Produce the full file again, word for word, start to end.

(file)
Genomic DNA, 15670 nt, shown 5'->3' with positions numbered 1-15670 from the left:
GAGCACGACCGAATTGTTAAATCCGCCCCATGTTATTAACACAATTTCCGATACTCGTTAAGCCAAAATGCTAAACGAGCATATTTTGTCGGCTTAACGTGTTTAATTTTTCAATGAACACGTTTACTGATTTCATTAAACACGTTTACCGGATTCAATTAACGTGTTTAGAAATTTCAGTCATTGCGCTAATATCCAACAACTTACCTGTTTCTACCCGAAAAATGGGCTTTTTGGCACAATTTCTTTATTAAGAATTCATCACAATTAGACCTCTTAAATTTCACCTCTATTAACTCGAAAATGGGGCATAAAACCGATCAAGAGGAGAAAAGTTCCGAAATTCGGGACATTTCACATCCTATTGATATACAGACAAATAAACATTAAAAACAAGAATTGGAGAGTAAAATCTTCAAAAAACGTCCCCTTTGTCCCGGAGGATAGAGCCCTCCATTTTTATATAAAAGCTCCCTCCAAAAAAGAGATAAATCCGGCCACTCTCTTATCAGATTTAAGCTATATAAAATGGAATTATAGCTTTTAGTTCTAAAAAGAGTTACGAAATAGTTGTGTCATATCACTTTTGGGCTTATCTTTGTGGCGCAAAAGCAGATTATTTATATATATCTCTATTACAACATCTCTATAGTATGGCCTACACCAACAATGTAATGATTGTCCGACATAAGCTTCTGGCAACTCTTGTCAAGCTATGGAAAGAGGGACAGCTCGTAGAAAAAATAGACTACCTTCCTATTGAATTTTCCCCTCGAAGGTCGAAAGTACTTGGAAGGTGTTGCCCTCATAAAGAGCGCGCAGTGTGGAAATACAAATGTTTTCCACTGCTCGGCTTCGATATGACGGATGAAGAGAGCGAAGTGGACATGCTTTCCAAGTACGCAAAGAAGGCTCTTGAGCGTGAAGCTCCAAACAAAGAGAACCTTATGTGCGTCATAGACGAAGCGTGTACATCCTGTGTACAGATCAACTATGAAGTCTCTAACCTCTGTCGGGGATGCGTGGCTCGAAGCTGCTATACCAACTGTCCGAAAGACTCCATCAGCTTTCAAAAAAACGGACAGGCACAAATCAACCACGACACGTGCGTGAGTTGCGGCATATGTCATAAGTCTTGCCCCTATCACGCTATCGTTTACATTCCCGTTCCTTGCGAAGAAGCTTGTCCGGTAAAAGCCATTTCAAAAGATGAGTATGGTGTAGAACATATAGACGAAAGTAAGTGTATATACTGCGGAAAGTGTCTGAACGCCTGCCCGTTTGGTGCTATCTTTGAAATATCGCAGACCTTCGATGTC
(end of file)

Genomic DNA, 15670 nt, shown 5'->3' with positions numbered 1-15670 from the left:
GAGCACGACCGAATTGTTAAATCCGCCCCATGTTATTAACACAATTTCCGATACTCGTTAAGCCAAAATGCTAAACGAGCATATTTTGTCGGCTTAACGTGTTTAATTTTTCAATGAACACGTTTACTGATTTCATTAAACACGTTTACCGGATTCAATTAACGTGTTTAGAAATTTCAGTCATTGCGCTAATATCCAACAACTTACCTGTTTCTACCCGAAAAATGGGCTTTTTGGCACAATTTCTTTATTAAGAATTCATCACAATTAGACCTCTTAAATTTCACCTCTATTAACTCGAAAATGGGGCATAAAACCGATCAAGAGGAGAAAAGTTCCGAAATTCGGGACATTTCACATCCTATTGATATACAGACAAATAAACATTAAAAACAAGAATTGGAGAGTAAAATCTTCAAAAAACGTCCCCTTTGTCCCGGAGGATAGAGCCCTCCATTTTTATATAAAAGCTCCCTCCAAAAAAGAGATAAATCCGGCCACTCTCTTATCAGATTTAAGCTATATAAAATGGAATTATAGCTTTTAGTTCTAAAAAGAGTTACGAAATAGTTGTGTCATATCACTTTTGGGCTTATCTTTGTGGCGCAAAAGCAGATTATTTATATATATCTCTATTACAACATCTCTATAGTATGGCCTACACCAACAATGTAATGATTGTCCGACATAAGCTTCTGGCAACTCTTGTCAAGCTATGGAAAGAGGGACAGCTCGTAGAAAAAATAGACTACCTTCCTATTGAATTTTCCCCTCGAAGGTCGAAAGTACTTGGAAGGTGTTGCCCTCATAAAGAGCGCGCAGTGTGGAAATACAAATGTTTTCCACTGCTCGGCTTCGATATGACGGATGAAGAGAGCGAAGTGGACATGCTTTCCAAGTACGCAAAGAAGGCTCTTGAGCGTGAAGCTCCAAACAAAGAGAACCTTATGTGCGTCATAGACGAAGCGTGTACATCCTGTGTACAGATCAACTATGAAGTCTCTAACCTCTGTCGGGGATGCGTGGCTCGAAGCTGCTATACCAACTGTCCGAAAGACTCCATCAGCTTTCAAAAAAACGGACAGGCACAAATCAACCACGACACGTGCGTGAGTTGCGGCATATGTCATAAGTCTTGCCCCTATCACGCTATCGTTTACATTCCCGTTCCTTGCGAAGAAGCTTGTCCGGTAAAAGCCATTTCAAAAGATGAGTATGGTGTAGAACATATAGACGAAAGTAAGTGTATATACTGCGGAAAGTGTCTGAACGCCTGCCCGTTTGGTGCTATCTTTGAAATATCGCAGACCTTCGATGTC